Gilman’s essay shows that not all women were content staying in their set domain of domesticity, and she uses both the narrator and the image of the woman in the wallpaper to represent all women who desire to break free from their set domain. By leaving the narrator nameless, Gilman shows the limits society puts on where women can find their identity, but more importantly allows the reader to place themselves in the narrator’s position. With that, the process of the narrator’s going insane is more relevant, and boldly demonstrates why women need to permeate through the walls that have closed them off from the world. “The Yellow Wallpaper” directly addresses movements such as domestic ideology, causing readers to realize the wrongfulness in limiting the basis of a woman’s identity to her domestic
Towards the end of the story, the narrator begins to obsess over the yellow wallpaper that covers the walls of the nursery. She eventually begins to see what she describes as a female figure trapped behind the bar-like pattern and comes to believe that she and the figure are suffering from the oppression of being imprisoned. As her preoccupation of the wallpaper pattern progresses, she no longer has the desire to become who her family wishes her to be and instead thinks only of how she can go about releasing the woman from the wallpaper. She grows more obsessive and insane with the passing of each day. In the end of the story, the narrator has lost all sense of reality, and John discovers her crawling around on the floor of the nursery, following the pattern of the wallpaper.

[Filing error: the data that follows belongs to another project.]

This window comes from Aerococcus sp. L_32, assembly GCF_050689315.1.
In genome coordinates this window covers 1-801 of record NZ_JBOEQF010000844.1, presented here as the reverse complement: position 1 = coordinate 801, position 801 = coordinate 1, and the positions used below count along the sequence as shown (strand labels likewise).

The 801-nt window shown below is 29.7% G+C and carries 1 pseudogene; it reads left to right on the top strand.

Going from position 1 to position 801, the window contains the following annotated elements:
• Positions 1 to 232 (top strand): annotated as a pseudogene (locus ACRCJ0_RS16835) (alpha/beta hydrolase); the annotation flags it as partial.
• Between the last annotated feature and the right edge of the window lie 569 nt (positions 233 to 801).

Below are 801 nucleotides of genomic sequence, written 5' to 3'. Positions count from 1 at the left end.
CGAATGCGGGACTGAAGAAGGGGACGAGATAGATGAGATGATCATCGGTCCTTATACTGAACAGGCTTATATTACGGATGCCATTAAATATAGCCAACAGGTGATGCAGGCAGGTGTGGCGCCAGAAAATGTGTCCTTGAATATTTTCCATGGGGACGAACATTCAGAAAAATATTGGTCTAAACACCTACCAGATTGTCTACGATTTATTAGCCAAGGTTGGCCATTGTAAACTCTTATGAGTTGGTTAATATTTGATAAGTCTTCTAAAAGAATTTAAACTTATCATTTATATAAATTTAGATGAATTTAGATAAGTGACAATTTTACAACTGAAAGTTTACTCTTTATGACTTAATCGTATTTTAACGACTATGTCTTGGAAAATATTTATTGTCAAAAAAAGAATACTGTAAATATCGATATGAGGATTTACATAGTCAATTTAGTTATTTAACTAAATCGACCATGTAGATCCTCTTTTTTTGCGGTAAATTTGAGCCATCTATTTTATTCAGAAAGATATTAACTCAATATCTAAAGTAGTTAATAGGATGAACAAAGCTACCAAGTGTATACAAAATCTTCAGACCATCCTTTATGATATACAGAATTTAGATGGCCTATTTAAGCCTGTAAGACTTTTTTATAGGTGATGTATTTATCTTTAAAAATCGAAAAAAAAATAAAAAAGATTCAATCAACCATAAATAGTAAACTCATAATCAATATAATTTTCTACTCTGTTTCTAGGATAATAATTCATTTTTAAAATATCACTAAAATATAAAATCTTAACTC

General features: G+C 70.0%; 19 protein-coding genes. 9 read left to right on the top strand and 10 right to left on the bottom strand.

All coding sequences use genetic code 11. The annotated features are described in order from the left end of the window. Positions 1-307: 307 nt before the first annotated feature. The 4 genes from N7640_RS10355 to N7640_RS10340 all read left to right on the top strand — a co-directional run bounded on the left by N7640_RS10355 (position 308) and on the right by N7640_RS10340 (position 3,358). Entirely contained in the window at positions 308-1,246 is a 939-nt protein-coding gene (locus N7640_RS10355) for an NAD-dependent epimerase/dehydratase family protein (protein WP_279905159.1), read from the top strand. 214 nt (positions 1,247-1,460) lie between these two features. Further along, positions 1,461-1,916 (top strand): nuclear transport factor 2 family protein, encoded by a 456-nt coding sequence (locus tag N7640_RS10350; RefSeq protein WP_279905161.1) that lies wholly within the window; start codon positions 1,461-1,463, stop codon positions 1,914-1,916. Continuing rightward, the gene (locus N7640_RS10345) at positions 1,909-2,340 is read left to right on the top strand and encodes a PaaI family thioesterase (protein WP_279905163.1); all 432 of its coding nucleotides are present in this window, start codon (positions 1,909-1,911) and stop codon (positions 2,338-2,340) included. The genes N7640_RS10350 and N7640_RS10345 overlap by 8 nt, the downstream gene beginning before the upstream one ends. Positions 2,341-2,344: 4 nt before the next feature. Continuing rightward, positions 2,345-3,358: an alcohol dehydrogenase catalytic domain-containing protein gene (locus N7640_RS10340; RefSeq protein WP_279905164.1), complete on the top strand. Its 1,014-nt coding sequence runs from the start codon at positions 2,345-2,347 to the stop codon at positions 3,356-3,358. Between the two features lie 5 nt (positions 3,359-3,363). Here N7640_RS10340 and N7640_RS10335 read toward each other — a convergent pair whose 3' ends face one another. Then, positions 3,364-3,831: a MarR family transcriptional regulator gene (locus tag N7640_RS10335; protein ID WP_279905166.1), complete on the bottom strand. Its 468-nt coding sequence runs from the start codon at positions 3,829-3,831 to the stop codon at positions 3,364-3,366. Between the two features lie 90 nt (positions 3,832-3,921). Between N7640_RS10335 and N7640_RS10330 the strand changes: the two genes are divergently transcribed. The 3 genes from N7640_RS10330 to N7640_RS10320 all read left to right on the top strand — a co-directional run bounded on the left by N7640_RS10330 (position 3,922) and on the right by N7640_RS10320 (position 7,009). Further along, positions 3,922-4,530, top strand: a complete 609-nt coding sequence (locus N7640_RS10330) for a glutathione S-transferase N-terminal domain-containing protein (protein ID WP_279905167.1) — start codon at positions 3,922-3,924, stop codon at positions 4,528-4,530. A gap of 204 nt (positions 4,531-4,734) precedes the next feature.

The wallpaper in the woman’s room represents imprisonment and this is strongly shown when she says, “The faint figure behind seemed to shake the pattern, just as if she wanted to get out” (Gilman). The imprisonment image is created because she repeatedly asks to remove the wallpaper but isn’t allowed and she is evidently trapped in the room, just as the figure in the pattern seems to be trapped in the wall. Gilman also shows how obsessive she has become with the wallpaper and why she is so obsessed when she describes the wallpaper, “At night in any kind of light, in twilight, candlelight, lamplight, and worst of all by moonlight, it becomes bars! The outside pattern I mean, and the woman behind it is as plain as can be”. The woman in the pattern that she refers to is actually her.
As the story transpires, Jane's unknown figure becomes all that is known to her; however, because of what is expected of her as a woman it is difficult for her to acknowledge her own self as she is afraid of her own monstrosity. Her repression is what initiates her transgression of becoming this unknown figure, and through excessive behaviour and desire she is able to recognize her situation as everything she is initially told is meant to keep her in the dark. Living in the nineteenth century, Jane has an extensive amount of pressure to be the perfect housewife and comply to her domestic expectations. Women have little rights and respect, and they must pursue their roles as women and tend to their husband and children's needs without complaint. Jane is very aware of these pressures placed upon her, as she is constantly describing how she must make John happy, and get well for John and the baby.